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Thread: The price of success

  1. #61
    Socratic Gadfly TheNext44's Avatar
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    Re: The price of success

    Back to the question at hand.

    I am not a big Dusty as manager fan. But I haven't really been a fan of Reds managers, period. From Sparky to Rose to Lou to Davey to Jack to Dusty, all of them aggravated me pretty much to equal degrees.

    My philosophy about managers is that as long as they are not you, they will make many decisions that you disagree about. They will have huge holes in their managerial philosophy that will drive you crazy.

    Sparky with his too quick hook, Rose loved to bunt too much, Lou needed that LOOGY even if it was Scott Ruskin, Jack did very little in game managing, and Dusty likes his #1 and 2 hitters to be fast, and refuses to adapt to the newer stats.

    But all of these guys did win, even with their faults. I think with managers, you just have to take them as a whole entity, warts and all. They all have warts, but as long as they have a solid long term winning philosophy and plan for the team, I'm okay with them. And despite what some people say, I think Dusty does have a solid winning philosophy. It's not one I would adopt, but it is one that has worked quite well for him.

    So if his philosophy, no matter how much it drives me crazy, wins, then I have no problem with him, especially since I am sure the next guy will drive me crazy as well.
    "Imagination is more important than knowledge." -- Albert Einstein

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  3. #62
    Mr.Redlegs is my homeboy Eric_the_Red's Avatar
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    Re: The price of success

    Quote Originally Posted by dougdirt View Post
    Sure. The thing is, every manager lets his guy throw 50 pitches. Just about all guys go 90 on a consistent basis. 100 is probably the 'magic' number because its where most managers start to make moves or preparation for moves.
    Is that because of the manager or conventional wisdom saying 100 is the "magic number"? (The same wisdom that says "RBI guys" bat 4th and fast guys leadoff.)

  4. #63
    The Boss dougdirt's Avatar
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    Re: The price of success

    Quote Originally Posted by Eric_the_Red View Post
    Is that because of the manager or conventional wisdom saying 100 is the "magic number"? (The same wisdom that says "RBI guys" bat 4th and fast guys leadoff.)
    Its because it has been shown that around pitch 100 guys start losing effectiveness.

  5. #64
    Socratic Gadfly TheNext44's Avatar
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    Re: The price of success

    Quote Originally Posted by dougdirt View Post
    Its because it has been shown that around pitch 100 guys start losing effectiveness.
    Where? Not doubting you, I just have never seen any research on it.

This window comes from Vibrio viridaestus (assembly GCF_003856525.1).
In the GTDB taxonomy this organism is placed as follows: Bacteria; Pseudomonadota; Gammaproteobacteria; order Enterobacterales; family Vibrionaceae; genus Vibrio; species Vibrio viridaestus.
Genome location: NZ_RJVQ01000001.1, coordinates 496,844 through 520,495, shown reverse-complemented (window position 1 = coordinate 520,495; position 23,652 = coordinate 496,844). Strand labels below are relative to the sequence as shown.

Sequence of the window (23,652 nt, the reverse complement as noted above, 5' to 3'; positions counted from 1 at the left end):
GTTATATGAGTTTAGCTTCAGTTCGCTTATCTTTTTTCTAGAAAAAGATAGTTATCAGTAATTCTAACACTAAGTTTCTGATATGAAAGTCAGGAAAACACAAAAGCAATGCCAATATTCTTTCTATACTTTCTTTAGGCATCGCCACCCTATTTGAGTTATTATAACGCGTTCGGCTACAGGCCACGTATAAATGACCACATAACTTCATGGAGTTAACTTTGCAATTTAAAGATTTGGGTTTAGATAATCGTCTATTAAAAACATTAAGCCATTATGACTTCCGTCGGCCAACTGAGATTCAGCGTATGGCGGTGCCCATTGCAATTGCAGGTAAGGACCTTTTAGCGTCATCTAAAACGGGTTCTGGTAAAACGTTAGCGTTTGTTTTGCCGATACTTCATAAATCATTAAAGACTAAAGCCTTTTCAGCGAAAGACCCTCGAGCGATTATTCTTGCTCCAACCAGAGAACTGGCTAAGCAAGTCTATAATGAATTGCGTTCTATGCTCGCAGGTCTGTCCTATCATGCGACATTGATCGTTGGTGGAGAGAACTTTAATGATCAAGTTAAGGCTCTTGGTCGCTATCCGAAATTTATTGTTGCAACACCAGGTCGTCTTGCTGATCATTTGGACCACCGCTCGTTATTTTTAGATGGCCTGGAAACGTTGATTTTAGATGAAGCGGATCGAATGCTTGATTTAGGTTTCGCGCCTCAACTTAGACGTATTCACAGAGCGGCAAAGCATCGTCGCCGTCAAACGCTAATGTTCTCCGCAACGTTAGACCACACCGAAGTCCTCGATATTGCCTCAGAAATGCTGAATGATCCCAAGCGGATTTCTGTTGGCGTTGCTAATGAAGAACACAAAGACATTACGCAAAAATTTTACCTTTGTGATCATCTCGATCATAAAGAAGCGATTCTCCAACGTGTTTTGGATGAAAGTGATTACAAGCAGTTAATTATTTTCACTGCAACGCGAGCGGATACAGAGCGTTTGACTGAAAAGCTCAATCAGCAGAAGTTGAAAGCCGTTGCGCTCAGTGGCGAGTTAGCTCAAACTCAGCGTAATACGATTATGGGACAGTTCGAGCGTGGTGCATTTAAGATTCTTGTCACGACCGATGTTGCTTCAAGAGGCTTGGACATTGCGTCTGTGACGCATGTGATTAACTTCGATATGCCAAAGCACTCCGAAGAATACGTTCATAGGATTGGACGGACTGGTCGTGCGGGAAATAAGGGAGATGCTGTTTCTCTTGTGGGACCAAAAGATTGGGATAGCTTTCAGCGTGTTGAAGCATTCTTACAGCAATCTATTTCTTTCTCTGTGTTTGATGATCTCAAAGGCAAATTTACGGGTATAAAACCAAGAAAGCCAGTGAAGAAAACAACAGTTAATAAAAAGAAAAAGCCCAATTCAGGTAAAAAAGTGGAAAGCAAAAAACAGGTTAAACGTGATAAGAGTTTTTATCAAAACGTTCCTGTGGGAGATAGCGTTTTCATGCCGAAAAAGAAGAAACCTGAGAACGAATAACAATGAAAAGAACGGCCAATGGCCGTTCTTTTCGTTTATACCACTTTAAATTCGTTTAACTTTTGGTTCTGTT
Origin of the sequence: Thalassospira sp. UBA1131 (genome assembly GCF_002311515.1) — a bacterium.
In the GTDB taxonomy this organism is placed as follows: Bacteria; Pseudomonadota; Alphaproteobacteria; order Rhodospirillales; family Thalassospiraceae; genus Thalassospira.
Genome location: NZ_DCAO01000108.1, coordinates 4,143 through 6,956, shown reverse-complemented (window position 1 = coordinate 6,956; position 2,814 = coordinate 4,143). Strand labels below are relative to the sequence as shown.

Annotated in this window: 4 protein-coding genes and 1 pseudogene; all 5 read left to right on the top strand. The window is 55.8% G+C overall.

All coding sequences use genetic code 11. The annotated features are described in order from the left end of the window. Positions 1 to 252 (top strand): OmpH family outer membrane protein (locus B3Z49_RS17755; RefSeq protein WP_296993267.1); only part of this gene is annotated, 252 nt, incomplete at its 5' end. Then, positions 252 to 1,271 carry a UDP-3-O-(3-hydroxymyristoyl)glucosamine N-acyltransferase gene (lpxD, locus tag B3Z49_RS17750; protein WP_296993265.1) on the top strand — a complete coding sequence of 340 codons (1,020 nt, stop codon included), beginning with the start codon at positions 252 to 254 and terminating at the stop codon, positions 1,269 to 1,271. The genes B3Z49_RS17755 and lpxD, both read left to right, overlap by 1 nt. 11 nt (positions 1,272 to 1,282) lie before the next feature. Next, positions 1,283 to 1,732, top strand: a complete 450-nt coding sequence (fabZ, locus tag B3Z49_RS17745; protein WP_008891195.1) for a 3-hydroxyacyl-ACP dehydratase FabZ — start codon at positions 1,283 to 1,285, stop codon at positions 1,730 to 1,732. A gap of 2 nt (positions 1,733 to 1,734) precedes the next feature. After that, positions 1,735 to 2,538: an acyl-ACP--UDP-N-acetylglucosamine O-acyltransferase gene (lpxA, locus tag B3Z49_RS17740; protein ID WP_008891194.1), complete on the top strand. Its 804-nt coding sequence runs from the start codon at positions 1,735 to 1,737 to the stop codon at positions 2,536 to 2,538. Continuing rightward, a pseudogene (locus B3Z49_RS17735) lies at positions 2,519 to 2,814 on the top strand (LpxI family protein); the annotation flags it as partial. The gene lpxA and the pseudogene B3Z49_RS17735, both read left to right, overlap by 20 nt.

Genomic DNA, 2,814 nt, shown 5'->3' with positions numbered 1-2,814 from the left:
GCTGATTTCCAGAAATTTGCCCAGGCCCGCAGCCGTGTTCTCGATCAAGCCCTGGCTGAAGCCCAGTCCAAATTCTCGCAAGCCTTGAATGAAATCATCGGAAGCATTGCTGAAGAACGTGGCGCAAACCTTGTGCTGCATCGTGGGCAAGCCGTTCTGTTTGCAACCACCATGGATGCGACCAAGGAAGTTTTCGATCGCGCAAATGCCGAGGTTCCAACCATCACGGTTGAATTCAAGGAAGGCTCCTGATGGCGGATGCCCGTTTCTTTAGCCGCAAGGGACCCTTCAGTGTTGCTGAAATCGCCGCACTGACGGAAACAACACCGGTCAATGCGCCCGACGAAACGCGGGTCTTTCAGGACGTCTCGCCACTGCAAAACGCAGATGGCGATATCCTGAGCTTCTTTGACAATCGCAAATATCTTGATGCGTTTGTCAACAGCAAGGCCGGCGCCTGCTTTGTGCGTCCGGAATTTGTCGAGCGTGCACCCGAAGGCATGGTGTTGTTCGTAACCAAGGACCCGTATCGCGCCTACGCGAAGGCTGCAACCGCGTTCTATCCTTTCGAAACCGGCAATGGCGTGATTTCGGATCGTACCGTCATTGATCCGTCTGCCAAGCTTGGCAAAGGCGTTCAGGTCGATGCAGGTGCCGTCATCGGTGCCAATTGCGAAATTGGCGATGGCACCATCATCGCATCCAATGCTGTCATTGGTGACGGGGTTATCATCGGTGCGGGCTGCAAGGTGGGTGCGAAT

"Imagination is more important than knowledge." -- Albert Einstein

  6. #65
    The Boss dougdirt's Avatar
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    Re: The price of success

    I am just going to link you to that PAP article on BP. There are other studies out there, but that one is very easy to find.

    http://www.baseballprospectus.com/ar...articleid=1477

  7. #66
    The Boss dougdirt's Avatar
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    Re: The price of success

    To add more to the pitcher conversation within this thread - I found this article interesting on ESPN.com, these two quotes in particular:
    http://sports.espn.go.com/mlb/column...tim&id=4359938

    Hershiser said, "Pitch counts have crept into the heads of managers, pitching coaches and doctors in part because of CYA, cover your ass. When you take an MRI, the look after 50 pitches looks different than the look after 100, and people put numbers to them. No manager wants to lose his job because he got someone hurt. So he stays within the cutoff number."

    Duncan said he "doesn't give a damn about what people say about pitch counts because I know the individual pitcher. [Chris] Carpenter threw 114 pitches the other night. It was his first time over 110, but we're aware of his history with his surgeries. What we've done with him and Adam [Wainwright] is to take their bullpen sessions and warm-up sessions and cut them in half. Where they might have thrown 75 pitches before a game, now they throw 40. They're not wasting pitches. That's why we're not reluctant to go 120."

  8. #67
    Box of Frogs edabbs44's Avatar
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    Re: The price of success

    Quote Originally Posted by dougdirt View Post
    What we've done with him and Adam [Wainwright] is to take their bullpen sessions and warm-up sessions and cut them in half. Where they might have thrown 75 pitches before a game, now they throw 40. They're not wasting pitches. That's why we're not reluctant to go 120."
    Do you think that maybe PAP is somewhat flawed due to a quote like this?

  9. #68
    Vavasor TRF's Avatar
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    Re: The price of success

    If Dusty can guide this team to the playoffs, he can have my son as an indentured servant. Yeah, i'd be for keeping him around.
    Suck it up cupcake.

  10. #69
    Socratic Gadfly TheNext44's Avatar
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    Re: The price of success

    Quote Originally Posted by dougdirt View Post
    I am just going to link you to that PAP article on BP. There are other studies out there, but that one is very easy to find.

    http://www.baseballprospectus.com/ar...articleid=1477
    Thank you.

    I know that one, and it concludes that the 120 pitch mark is the one that should be used.

    "The implications for pitcher usage are rather straightforward; starting pitchers should, in general, be held to 121 or fewer pitches"

    And if you look at all the graphs, it shows that the 120 pitch mark is the one teams should be worried about, and that is only in terms of short term effectiveness.

    In fact, here is a quote that no one ever mentions from that study: